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From conflue...@apache.org
Subject [CONF] Apache Tuscany: Tuscany Databinding Guide (page edited)
Date Fri, 28 Sep 2007 01:05:00 GMT
Tuscany Databinding Guide (TUSCANY) edited by Raymond Feng
      Page: http://cwiki.apache.org/confluence/display/TUSCANY/Tuscany+Databinding+Guide
   Changes: http://cwiki.apache.org/confluence/pages/diffpagesbyversion.action?pageId=52118&originalVersion=34&revisedVersion=35






Content:
---------------------------------------------------------------------

h1. Tuscany Databinding Framework


h2. Overview

In an SOA environment, business functions can be implemented in various technologies such
as Java, C++, Scripting, BPEL, Spring, OSGi and XQuery. The business data can also be represented
in different formats such as DOM, JAXB, SDO, AXIOM or POJO. Business services often communicate
with each other on the network using various protocols such as RMI, RMI/IIOP, SOAP/HTTP, JMS,
JCA, FEED and JSON-RPC. The service collaborations are achieved by data exchanges between
service components. The SCA programming model defines an extension model for interface, implementation
and binding types. The extensibility is essential to SOA as we need to be able to leverage
and integrate all kinds of technologies. On the data side, we also need the extensibility
for different formats so that we can flow any data type that is supported by both the client
and the provider. 

Business data are represented in different ways even they are for the same infoset. For example,
we can model a Customer business object as:
* JavaBeans
* SDO
* JAXB
* XMLBeans
* DOM

And different protocol implementation stacks support different data representations. For example,
in the Web Service domain, we have:
* Axis1 uses DOM
* Axis2 uses AXIOM
* JAX-WS uses JAXB

Implementation technologies may impose requirements on the data too. For example, 
* Apache ODE BPEL engine only consumes/produces data using DOM
* SAXON XQuery engine consumes/produces data using NodeInfo
* DAS implementation requires SDO
* Script Implementation uses AXIOM 

Application developers should have the freedom to choose their preferred data representation
and components with compatible data should be able to interoperate without the intervention
of the business logic. With the ability to attach data transformation mediations to wires,
this actually becomes a requirement to support any data type that can be mapped from client
to provider and back again.

In any interchange there are just two things that are defined: the format of data that will
be supplied by the client and the format of data that will be consumed by (delivered to) the
provider. Neither client or provider needs to be aware of the format of data on the other
end or of what gyrations the fabric went though in order to make the connection. As part of
making the connection, it is the fabric's job to make the connection as efficient as possible,
factoring in the semantic meaning of the data, the policies that need to be applied, and what
the different containers support.

Each SCA implementation and binding type just needs to declare which data formats it can support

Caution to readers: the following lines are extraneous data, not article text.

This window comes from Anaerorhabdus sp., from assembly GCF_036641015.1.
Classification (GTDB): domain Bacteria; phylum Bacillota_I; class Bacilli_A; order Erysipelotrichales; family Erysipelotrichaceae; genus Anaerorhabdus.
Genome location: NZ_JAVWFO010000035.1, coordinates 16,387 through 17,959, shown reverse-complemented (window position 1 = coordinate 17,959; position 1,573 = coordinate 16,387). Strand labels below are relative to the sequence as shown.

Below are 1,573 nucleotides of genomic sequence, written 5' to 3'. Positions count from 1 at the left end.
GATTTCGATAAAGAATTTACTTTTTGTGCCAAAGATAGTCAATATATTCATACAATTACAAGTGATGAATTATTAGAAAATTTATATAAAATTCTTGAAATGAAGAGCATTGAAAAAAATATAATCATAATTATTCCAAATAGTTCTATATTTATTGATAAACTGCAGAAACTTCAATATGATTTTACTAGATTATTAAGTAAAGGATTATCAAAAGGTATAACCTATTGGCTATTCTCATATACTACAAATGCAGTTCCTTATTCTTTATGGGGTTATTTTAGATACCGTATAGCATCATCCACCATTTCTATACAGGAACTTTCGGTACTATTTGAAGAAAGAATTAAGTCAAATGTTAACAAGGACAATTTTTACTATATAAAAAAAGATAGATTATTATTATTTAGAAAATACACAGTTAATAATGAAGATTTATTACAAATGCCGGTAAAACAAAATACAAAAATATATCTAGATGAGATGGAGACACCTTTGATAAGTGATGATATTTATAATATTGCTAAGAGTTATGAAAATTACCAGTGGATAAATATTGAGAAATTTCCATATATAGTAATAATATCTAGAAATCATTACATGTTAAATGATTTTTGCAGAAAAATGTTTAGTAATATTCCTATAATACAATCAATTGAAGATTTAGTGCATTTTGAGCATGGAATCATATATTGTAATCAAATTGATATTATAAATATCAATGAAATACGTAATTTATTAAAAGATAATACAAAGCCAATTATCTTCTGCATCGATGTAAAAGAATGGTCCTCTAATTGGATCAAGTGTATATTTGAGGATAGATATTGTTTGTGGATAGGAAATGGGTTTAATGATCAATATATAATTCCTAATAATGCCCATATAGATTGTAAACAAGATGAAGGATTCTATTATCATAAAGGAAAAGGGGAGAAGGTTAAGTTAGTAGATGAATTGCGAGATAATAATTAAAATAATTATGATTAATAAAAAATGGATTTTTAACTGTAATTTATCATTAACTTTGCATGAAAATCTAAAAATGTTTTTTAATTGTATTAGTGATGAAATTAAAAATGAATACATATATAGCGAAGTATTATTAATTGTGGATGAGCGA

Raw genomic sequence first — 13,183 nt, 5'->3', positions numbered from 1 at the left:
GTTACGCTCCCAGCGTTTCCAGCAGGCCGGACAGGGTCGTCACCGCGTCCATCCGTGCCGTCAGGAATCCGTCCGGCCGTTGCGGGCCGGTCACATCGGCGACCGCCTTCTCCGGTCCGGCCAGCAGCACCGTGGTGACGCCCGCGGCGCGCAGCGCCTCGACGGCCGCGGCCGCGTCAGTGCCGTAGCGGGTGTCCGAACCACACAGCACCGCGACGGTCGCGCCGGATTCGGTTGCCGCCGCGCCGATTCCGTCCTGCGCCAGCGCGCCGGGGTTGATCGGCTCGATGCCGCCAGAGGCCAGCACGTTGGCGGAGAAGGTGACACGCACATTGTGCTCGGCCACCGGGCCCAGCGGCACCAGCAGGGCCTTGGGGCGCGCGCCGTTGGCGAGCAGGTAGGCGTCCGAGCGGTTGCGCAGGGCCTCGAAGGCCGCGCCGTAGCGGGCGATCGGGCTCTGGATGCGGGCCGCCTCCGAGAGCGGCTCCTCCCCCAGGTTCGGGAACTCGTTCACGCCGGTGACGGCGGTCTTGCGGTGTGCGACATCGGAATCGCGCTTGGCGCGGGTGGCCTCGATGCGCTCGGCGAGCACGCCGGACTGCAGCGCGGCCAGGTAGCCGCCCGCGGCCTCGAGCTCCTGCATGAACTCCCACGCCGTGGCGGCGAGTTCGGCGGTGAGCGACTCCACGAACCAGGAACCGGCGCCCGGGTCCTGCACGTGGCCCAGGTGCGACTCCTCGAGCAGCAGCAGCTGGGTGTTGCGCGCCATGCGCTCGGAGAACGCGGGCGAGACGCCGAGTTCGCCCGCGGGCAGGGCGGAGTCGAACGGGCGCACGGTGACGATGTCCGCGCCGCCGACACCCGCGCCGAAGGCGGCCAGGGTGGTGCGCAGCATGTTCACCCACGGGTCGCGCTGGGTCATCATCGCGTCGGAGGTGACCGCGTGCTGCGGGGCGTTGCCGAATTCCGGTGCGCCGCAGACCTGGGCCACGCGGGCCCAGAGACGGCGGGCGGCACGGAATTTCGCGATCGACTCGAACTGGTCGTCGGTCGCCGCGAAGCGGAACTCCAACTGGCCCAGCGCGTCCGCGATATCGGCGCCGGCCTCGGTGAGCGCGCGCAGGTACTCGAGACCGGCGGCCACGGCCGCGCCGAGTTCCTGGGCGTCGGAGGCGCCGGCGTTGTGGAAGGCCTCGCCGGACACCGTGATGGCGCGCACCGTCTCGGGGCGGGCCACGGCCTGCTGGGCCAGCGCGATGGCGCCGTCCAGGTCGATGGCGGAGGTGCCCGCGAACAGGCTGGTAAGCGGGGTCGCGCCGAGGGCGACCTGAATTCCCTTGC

for each endpoint it manages. The wiring framework need to know about these formats and about
what transformations can be engaged in the invocation pipeline.

For example, the Axis2 transport may declare that it can support Axiom and StAX for a certain
port and the Java container may declare that it can only handle SDOs for an implementation
that expects to be passed a DataObject. The wiring framework can resolve this by adding a
StAX->SDO transform into the pipeline.

The limitation here is whether a transformation can be constructed to match the formats on
either end. If one exists then great, but as the number increases then developing n-squared
transforms becomes impractical. A better approach would be to pick the most common formats
and require bindings and containers to support those at a minimum, with other point-to-point
transforms being added as warranted. 

h2. Usage Scenarios

Let's look at a simple scenario. The business function is to report all accounts for a given
customer. The data exchanged between the client and server side will be Customer and AccountReport.
Let's assume that the business objects are modeled using XML schema and the client side will
talk to the server side over Web Service using Axis2. The client program decides to use SDO
to represent the business data while the server side prefers to use JAXB.

!databinding_scenario.jpg|align=center!

In this case, there are three data formats involved: SDO, JAXB and AXIOM (The AXIS2 XML Infoset)
and all of them come from the same model in the following XSD type definitions:

{code}
    <xsd:complexType name="Customer">
        <xsd:sequence>
            <xsd:element name="id" type="xsd:string"></xsd:element>
            <xsd:element name="firstName" type="xsd:string"></xsd:element>
            <xsd:element name="lastName" type="xsd:string"></xsd:element>
        </xsd:sequence>
    </xsd:complexType>

    <xsd:complexType name="AccountReport">
        <xsd:sequence>
            <xsd:element name="id" type="xsd:string"></xsd:element>
            <xsd:element name="type" type="xsd:string"></xsd:element>
            <xsd:element name="balance" type="xsd:double"></xsd:element>
        </xsd:sequence>